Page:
From prepared to unplanned; my time on the unit – Rachel’s story

'Prepared and organised' was Rachel's motto during her pregnancy. Yet no matter how much we try to plan in our lives, sometimes things are outside of our control. She shares her experience of giving birth to her son at 31 weeks.

'Prepared and organised' that was my motto when it came to my pregnancy. I was pregnant with my first child, a boy, and I was prep-like-a-boss mad! By my 20 week scan I had bought all his clothes for the first 12 months of his life, assembled his cot and decorated his nursery. We had even begun laying artificial turf in the garden for him to play on.

Late in the evening, when I was 31 weeks pregnant, I decided to get my overnight bag packed and ready for lift-off. I sent out my daily Snapchat to my friends who thought I was mad; the Queen of Organisation they called me. However, no one could have prepared me for what came the next morning…

I awoke at 5.00am, the baby kicking furiously as always. I chatted to my husband about our plans for the weekend when I felt a strange sensation and I realised I had begun to bleed. We rushed to our local hospital, and without going into too much of the gory detail, I turned out I had grade three placenta praevia. After much effort by all the wonderful staff on the maternity unit to try and keep the little one in, baby Jack entered the world quite dramatically via c-section. He was only 31+5 weeks. I didn't know what this meant. He weighed 4lb 5oz. I thought he was small but I was assured that he was quite big for his gestation.

Jack Day He Was Born

I had never felt so out of control in my life. I had gone from expecting a 10lb baby via a planned C-section to this sudden and rather traumatic birth.

I was confused. My son had been whisked away and all I wanted to do was see him, hold him, and feel him against my skin. I felt scared and alone, even though I was surrounded by doctors, nurses and family. After the operation I couldn't stand. I had three different cannulas in my arms and I was told it was going to be six hours before I could see my baby boy.

My husband stepped in to help me at this point. He was taken to the neonatal unit first to meet Jack. While he was there, he took lots of videos and photos of Jack and the environment in which he was living. This was a huge help and I recommend that every partner does this. You'll be surprised how a few baby snaps will help mums feel more connected to the baby and will also prepare her for what she is going to see when she gets up to the unit.

I shed many tears and I felt like a failure, until I did my first cares with the neonatal nurse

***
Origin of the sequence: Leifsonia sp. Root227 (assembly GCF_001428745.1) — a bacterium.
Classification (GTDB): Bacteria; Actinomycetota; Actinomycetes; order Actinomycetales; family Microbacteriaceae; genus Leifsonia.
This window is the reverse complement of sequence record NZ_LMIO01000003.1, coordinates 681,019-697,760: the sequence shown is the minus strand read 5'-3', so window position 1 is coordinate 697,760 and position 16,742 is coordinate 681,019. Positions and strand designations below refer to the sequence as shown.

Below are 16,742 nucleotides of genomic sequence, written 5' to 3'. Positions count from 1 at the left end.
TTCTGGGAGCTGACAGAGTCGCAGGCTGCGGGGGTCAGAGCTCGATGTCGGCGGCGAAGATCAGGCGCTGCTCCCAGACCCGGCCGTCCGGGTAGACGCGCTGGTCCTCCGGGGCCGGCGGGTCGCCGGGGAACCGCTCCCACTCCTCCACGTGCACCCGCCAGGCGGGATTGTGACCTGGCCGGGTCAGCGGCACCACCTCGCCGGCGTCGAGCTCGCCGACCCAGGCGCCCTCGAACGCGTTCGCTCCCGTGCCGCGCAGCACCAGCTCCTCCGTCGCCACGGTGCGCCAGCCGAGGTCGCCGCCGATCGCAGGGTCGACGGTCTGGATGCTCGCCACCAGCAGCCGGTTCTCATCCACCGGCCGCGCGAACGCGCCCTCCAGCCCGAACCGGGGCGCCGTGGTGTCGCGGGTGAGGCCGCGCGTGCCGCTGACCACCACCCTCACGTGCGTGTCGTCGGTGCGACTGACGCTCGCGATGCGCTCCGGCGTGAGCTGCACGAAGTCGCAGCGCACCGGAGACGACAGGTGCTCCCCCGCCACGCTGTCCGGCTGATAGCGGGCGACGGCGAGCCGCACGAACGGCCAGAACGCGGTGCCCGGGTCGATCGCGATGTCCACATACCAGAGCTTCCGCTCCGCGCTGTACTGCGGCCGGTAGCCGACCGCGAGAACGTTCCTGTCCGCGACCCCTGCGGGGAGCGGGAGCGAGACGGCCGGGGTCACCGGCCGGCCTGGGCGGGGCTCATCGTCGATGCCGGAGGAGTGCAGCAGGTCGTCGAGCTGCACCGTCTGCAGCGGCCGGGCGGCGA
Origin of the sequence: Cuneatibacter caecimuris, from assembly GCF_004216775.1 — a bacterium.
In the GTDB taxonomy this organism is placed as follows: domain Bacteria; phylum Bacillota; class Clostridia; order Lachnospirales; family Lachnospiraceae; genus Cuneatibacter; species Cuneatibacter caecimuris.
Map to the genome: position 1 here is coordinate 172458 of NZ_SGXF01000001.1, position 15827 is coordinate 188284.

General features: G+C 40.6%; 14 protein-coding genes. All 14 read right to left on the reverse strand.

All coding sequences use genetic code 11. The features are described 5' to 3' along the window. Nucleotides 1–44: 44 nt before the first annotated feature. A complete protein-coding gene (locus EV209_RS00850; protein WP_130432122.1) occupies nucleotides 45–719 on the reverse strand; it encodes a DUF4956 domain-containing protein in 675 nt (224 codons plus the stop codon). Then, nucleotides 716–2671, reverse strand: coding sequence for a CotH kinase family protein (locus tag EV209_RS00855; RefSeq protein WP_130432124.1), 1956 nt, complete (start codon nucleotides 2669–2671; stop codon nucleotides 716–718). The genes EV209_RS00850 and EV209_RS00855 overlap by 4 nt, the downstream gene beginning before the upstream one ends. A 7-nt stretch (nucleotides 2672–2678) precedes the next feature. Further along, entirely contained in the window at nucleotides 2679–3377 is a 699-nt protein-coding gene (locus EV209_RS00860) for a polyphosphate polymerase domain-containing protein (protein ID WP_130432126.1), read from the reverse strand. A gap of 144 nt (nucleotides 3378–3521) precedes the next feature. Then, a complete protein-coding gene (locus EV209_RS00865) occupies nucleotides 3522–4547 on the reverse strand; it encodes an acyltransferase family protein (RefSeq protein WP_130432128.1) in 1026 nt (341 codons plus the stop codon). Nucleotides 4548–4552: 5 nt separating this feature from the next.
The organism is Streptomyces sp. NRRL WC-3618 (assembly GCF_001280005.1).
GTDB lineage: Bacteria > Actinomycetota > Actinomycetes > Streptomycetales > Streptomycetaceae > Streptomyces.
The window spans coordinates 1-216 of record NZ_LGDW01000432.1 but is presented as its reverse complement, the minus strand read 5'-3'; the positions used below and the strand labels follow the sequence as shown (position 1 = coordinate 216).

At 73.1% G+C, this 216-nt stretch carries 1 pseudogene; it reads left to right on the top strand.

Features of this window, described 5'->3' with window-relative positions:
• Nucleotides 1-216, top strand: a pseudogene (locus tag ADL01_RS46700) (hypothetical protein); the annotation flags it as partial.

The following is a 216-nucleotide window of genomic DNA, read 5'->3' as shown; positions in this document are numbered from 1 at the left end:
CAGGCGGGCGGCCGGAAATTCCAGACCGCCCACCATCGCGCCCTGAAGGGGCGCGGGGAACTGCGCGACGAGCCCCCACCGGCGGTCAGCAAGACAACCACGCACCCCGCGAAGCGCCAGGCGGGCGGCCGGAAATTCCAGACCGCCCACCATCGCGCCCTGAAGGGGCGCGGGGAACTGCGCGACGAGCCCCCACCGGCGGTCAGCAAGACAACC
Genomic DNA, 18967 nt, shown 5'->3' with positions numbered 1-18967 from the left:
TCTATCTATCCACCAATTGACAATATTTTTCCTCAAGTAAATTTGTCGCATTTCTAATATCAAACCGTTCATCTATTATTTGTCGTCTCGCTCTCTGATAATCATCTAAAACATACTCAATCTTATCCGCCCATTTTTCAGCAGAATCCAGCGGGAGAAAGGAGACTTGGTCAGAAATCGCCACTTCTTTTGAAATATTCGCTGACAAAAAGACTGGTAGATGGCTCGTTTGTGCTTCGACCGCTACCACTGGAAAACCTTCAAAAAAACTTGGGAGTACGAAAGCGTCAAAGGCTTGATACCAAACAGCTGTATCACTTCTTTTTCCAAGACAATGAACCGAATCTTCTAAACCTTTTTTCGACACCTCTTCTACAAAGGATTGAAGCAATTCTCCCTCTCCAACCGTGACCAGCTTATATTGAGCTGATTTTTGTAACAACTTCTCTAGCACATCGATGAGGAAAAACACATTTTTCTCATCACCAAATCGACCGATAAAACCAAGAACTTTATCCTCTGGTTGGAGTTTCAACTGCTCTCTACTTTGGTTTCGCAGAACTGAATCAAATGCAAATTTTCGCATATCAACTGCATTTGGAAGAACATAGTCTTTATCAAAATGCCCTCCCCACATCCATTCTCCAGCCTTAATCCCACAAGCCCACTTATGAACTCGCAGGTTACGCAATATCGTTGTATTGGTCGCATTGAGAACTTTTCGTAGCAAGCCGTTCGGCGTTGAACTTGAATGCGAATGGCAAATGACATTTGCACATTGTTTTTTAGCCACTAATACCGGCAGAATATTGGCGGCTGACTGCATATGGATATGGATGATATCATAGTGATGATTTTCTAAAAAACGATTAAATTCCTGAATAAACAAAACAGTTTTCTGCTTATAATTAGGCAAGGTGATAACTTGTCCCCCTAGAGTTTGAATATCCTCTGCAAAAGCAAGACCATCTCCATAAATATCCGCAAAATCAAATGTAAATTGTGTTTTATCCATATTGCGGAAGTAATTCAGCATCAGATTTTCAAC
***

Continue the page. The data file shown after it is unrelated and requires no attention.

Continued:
Being the organised women I am, I had decided to formula feed my baby. Being a Company Director I felt that this was the best option for me to fit into my heavily scheduled lifestyle. As you can imagine I had bought all the gear for formula feeding months earlier! However, when I saw my teeny, tiny baby for the first time I wanted to give him my milk and colostrum. I struggled with this at first; I had no control over my boobs and milk supply. I shed many tears and I felt like a failure, until I did my first cares with the neonatal nurse.

At midnight on my third night in hospital I was able to touch my son for the first time. I changed his nappy and cleaned his eyes and face. Then I dabbed what I thought was such a small, insignificant amount of colostrum onto his lips with a cotton tip. He opened his eyes, licked his lips and cooed. The strongest wave of love I had ever felt came over me. I cried - my heart had completely melted. To my surprise Jack’s nurse was crying with me.

Our little boy spent 26 long days on the neonatal unit and at the time it felt like a lifetime. My husband and I would spend 10 hours a day just sat beside his cot. We went from the Octopus Room (Intensive Care), to the Starfish Room (High Dependency) and finally the Turtle Room or as we liked to call it, the 'fattening up' room.

I would be lying if I said the neonatal experience was easy, it’s not, but it’s like you are joining a big family. A family of nurses, doctors and other mums who are there not only to take care of your baby, but to take care of you too. I felt very much out of control during the first couple of days but once I had got into the unit schedule, it become much easier. My husband and I planned our day around doctors’ rounds in the morning, three sets of cares and feeds, visiting hours for family and the visit from the pharmacist. Having routine gave us a sense of a normality and the feeling of being on a timetable meant we were always busy and distracted.

Holding Jack For The First Time In Icu

Thankfully we are all home and Jack is now 12 weeks old and he is just amazing.

My advice to those organised types who are used to being in control: get on the unit timetable. By doing this, not only do you maximise your time with your baby but you and your baby get into a cycle, a cycle you will take home with you. Jack has been home for eight weeks and he still takes his feeds every four hours like when he was on the unit.

No matter how much we try to plan in our lives, sometimes things are outside of our control and that’s ok. Just do your best in the circumstances you find yourself in and never be afraid to ask for help from those around you.

If you have been affected by any of the issues mentioned in this post and would like support, you can call our helpline on 0808 801 0322 or view our online support pages.

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